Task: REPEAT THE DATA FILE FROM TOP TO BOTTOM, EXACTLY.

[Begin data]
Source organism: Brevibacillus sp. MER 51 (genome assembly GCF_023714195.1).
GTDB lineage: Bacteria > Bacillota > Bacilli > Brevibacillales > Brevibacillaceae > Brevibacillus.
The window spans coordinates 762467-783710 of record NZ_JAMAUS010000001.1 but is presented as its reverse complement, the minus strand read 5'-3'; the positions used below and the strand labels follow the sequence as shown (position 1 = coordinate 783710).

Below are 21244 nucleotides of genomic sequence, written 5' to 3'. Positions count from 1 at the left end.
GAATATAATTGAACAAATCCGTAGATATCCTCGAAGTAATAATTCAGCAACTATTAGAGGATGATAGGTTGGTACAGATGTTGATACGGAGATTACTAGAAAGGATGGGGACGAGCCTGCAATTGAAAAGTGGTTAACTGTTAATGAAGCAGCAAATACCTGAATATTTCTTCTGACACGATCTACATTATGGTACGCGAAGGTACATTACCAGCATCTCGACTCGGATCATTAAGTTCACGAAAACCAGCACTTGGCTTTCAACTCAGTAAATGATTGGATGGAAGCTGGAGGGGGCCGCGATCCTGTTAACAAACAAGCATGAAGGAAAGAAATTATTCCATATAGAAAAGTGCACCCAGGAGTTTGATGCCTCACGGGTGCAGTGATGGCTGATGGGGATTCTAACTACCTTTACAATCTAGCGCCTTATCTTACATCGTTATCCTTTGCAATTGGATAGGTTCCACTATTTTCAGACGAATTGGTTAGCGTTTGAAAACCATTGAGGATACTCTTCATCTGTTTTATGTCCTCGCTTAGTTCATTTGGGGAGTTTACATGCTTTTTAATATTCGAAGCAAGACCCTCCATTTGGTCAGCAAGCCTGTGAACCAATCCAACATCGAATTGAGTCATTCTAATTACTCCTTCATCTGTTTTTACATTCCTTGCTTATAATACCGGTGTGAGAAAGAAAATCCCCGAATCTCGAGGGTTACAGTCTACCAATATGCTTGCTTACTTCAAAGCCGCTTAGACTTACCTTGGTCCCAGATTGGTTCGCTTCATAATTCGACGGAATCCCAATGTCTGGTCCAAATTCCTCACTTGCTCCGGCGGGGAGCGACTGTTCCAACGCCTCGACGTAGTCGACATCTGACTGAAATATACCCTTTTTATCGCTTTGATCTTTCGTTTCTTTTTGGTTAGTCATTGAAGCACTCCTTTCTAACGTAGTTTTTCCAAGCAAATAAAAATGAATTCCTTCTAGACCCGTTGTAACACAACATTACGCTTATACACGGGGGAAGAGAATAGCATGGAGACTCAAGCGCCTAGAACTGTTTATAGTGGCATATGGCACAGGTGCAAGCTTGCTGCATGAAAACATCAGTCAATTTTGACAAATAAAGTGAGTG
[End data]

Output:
Source organism: Brevibacillus sp. MER 51 (genome assembly GCF_023714195.1).
GTDB lineage: Bacteria > Bacillota > Bacilli > Brevibacillales > Brevibacillaceae > Brevibacillus.
The window spans coordinates 762467-783710 of record NZ_JAMAUS010000001.1 but is presented as its reverse complement, the minus strand read 5'-3'; the positions used below and the strand labels follow the sequence as shown (position 1 = coordinate 783710).

Below are 21244 nucleotides of genomic sequence, written 5' to 3'. Positions count from 1 at the left end.
GAATATAATTGAACAAATCCGTAGATATCCTCGAAGTAATAATTCAGCAACTATTAGAGGATGATAGGTTGGTACAGATGTTGATACGGAGATTACTAGAAAGGATGGGGACGAGCCTGCAATTGAAAAGTGGTTAACTGTTAATGAAGCAGCAAATACCTGAATATTTCTTCTGACACGATCTACATTATGGTACGCGAAGGTACATTACCAGCATCTCGACTCGGATCATTAAGTTCACGAAAACCAGCACTTGGCTTTCAACTCAGTAAATGATTGGATGGAAGCTGGAGGGGGCCGCGATCCTGTTAACAAACAAGCATGAAGGAAAGAAATTATTCCATATAGAAAAGTGCACCCAGGAGTTTGATGCCTCACGGGTGCAGTGATGGCTGATGGGGATTCTAACTACCTTTACAATCTAGCGCCTTATCTTACATCGTTATCCTTTGCAATTGGATAGGTTCCACTATTTTCAGACGAATTGGTTAGCGTTTGAAAACCATTGAGGATACTCTTCATCTGTTTTATGTCCTCGCTTAGTTCATTTGGGGAGTTTACATGCTTTTTAATATTCGAAGCAAGACCCTCCATTTGGTCAGCAAGCCTGTGAACCAATCCAACATCGAATTGAGTCATTCTAATTACTCCTTCATCTGTTTTTACATTCCTTGCTTATAATACCGGTGTGAGAAAGAAAATCCCCGAATCTCGAGGGTTACAGTCTACCAATATGCTTGCTTACTTCAAAGCCGCTTAGACTTACCTTGGTCCCAGATTGGTTCGCTTCATAATTCGACGGAATCCCAATGTCTGGTCCAAATTCCTCACTTGCTCCGGCGGGGAGCGACTGTTCCAACGCCTCGACGTAGTCGACATCTGACTGAAATATACCCTTTTTATCGCTTTGATCTTTCGTTTCTTTTTGGTTAGTCATTGAAGCACTCCTTTCTAACGTAGTTTTTCCAAGCAAATAAAAATGAATTCCTTCTAGACCCGTTGTAACACAACATTACGCTTATACACGGGGGAAGAGAATAGCATGGAGACTCAAGCGCCTAGAACTGTTTATAGTGGCATATGGCACAGGTGCAAGCTTGCTGCATGAAAACATCAGTCAATTTTGACAAATAAAGTGAGTG